Japan will help rebuild war-torn Marawi City
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Japan will help rebuild war-torn Marawi City

JAPAN has pledged to provide assistance for the Philippines as it rebuilds Marawi City in its Southern Mindanao, after being ravaged by a months’ long conflict with Islamic State-inspired militants.

Japanese Prime Minister Shinzo Abe made the pledges in a joint statement with Philippine President Rodrigo Duterte following talks in Tokyo on Monday. “The Government of Japan recognises that rehabilitation and reconstruction of the City of Marawi [are] extremely important,” said the statement.

Duterte on Oct 23 announced the end of five months of military operations in Marawi held by Islamic State rebels in a conflict that destroyed much of the city’s centre and displaced some 300,000 people.

SEE ALSO: Philippines: US extends aid for Marawi recovery, deploys another plane to Mindanao

Japan also offered to help with other projects ranging from rail infrastructure to river defences including a possible JPY600 billion (US$5.3 billion) loan to help fund development of a subway in Manila.

The meeting was an opportunity for Abe to discuss security in Asia ahead of key regional meetings beginning with the Asia-Pacific Economic Cooperation (APEC) gathering in Vietnam in November.

“I confirmed with President Duterte that we are both maritime nations sharing basic values and strategic interests,” Abe said during his joint announcement with Duterte. The two countries, he added, would address common issues including North Korea and “a free and open Indo-Pacific.”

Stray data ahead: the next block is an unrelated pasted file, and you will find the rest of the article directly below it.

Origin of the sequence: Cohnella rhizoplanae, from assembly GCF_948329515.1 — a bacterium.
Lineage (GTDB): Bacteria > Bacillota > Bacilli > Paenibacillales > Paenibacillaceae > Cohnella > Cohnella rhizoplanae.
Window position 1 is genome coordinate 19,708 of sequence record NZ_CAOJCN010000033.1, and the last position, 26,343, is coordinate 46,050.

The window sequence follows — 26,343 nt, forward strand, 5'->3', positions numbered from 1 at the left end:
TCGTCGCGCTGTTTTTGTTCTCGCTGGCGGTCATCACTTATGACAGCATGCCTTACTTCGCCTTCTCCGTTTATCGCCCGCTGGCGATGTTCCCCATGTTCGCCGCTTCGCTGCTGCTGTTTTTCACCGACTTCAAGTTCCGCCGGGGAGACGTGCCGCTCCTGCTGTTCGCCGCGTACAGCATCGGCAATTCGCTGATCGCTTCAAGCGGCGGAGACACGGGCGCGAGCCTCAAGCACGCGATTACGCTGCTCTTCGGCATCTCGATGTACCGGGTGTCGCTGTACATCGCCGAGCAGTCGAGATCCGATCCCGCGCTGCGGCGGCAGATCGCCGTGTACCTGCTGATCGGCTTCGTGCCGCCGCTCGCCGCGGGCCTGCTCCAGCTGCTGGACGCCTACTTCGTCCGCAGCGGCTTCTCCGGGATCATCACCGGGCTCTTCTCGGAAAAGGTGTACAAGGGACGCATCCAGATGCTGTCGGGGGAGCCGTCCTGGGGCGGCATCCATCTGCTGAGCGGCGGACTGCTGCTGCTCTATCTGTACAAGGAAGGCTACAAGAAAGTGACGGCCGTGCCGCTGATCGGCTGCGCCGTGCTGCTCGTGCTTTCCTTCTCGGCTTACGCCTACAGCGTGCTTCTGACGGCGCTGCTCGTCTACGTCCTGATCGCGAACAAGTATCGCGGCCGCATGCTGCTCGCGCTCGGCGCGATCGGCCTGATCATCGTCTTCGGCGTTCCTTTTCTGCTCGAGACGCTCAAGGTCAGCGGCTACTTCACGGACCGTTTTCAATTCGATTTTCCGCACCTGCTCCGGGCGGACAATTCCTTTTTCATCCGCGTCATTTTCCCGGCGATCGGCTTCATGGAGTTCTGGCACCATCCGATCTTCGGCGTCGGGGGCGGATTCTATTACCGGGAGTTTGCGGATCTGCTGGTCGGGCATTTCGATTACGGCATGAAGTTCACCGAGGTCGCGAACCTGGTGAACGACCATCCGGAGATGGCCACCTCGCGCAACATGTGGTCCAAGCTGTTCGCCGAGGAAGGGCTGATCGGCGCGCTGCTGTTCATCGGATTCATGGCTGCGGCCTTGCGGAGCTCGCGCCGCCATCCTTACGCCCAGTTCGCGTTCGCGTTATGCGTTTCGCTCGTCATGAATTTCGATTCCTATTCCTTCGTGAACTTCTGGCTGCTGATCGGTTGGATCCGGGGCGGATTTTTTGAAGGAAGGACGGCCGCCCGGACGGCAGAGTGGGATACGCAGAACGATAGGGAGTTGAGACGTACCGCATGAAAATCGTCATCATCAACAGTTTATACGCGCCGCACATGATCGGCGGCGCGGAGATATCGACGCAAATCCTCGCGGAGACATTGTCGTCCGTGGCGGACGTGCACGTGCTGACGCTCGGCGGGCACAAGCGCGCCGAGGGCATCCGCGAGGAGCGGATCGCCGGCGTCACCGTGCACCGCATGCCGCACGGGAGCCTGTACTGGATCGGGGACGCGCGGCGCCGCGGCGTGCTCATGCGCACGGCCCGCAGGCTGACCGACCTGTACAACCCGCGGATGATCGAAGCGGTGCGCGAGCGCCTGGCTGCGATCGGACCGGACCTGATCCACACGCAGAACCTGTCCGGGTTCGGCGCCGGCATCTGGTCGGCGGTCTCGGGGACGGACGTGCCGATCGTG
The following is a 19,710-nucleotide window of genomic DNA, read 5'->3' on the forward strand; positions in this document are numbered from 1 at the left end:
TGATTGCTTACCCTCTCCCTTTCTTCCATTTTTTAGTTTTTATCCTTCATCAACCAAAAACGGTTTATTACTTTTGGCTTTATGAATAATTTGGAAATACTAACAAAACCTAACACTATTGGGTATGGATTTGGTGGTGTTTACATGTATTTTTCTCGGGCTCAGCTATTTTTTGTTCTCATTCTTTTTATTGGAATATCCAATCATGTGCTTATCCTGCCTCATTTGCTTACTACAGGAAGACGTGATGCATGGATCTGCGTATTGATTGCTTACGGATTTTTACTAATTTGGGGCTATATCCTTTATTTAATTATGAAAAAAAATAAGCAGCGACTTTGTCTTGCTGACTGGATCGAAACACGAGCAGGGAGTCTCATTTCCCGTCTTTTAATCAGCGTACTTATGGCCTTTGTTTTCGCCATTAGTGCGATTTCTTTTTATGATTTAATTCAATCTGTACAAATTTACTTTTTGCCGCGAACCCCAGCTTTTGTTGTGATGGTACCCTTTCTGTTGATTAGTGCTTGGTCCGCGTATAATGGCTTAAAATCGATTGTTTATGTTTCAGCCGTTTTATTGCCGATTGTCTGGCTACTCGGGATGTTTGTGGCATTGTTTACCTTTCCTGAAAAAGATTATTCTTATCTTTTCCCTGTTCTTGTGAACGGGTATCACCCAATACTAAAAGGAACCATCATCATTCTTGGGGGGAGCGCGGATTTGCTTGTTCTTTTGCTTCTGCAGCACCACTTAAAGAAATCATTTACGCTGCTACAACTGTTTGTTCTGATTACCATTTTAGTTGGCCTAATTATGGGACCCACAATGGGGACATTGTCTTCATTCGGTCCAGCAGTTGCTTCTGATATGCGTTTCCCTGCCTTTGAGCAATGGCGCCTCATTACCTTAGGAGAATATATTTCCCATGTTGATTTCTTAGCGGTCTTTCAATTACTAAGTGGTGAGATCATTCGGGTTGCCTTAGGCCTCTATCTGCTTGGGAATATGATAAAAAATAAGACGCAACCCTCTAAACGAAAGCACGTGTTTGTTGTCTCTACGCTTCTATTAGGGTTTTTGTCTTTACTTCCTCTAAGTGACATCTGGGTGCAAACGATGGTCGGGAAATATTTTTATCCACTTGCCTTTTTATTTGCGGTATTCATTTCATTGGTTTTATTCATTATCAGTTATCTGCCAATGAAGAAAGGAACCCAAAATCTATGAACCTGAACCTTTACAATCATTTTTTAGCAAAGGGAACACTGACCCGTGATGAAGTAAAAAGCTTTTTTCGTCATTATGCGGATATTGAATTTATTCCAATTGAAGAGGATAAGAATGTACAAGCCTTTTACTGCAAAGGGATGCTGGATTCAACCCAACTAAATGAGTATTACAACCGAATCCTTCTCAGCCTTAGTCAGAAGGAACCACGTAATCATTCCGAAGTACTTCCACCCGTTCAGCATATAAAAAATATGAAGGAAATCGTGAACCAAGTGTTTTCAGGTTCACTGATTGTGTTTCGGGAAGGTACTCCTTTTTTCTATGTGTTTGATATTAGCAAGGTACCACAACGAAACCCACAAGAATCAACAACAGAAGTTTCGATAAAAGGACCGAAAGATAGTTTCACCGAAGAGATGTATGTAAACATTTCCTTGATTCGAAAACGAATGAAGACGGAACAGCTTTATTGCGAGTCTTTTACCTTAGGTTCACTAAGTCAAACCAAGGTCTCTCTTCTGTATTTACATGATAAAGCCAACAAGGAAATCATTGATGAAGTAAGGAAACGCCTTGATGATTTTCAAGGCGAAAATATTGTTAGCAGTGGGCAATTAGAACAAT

Duterte shakes hands with Abe at the end of their signing ceremony and joint remarks announcement at Abe’s official residence in Tokyo on Oct 30, 2017. Source: Reuters/Toshifumi Kitamura

Japan is concerned about China’s growing power in the South China Sea and sees cooperation with the Philippines, which lies on the waterway’s eastern side, as key ally in helping prevent Beijing’s influence spreading into the western Pacific.

As it fought Maute Group militants in Marawi, the Philippines armed forces were provided with a shipment of US$7.35 million worth of arms.

Duterte, unlike his predecessor, Benigno Aquino, has been less critical of Beijing’s island building in the South China Sea. The Philippine leader will return home on Tuesday after an audience with the Japanese Emperor.

SEE ALSO: China ‘elated’ by Philippines foreign policy under Duterte – state media

Abe and Duterte will travel to Vietnam for the two-day APEC meeting from Nov 11, which US President Donald Trump and Chinese President Xi Jinping will attend.

Leaders from Asean and other countries in the region will meet again in the Philippines after the APEC gathering for the East Asia Summit and a gathering of Asen that will be chaired by Duterte.

Duterte in his statement in Tokyo did not mention China, instead calling North Korea to halt its ballistic missile and nuclear test and return to talks with the US, Japan and other countries.

Additional reporting by Reuters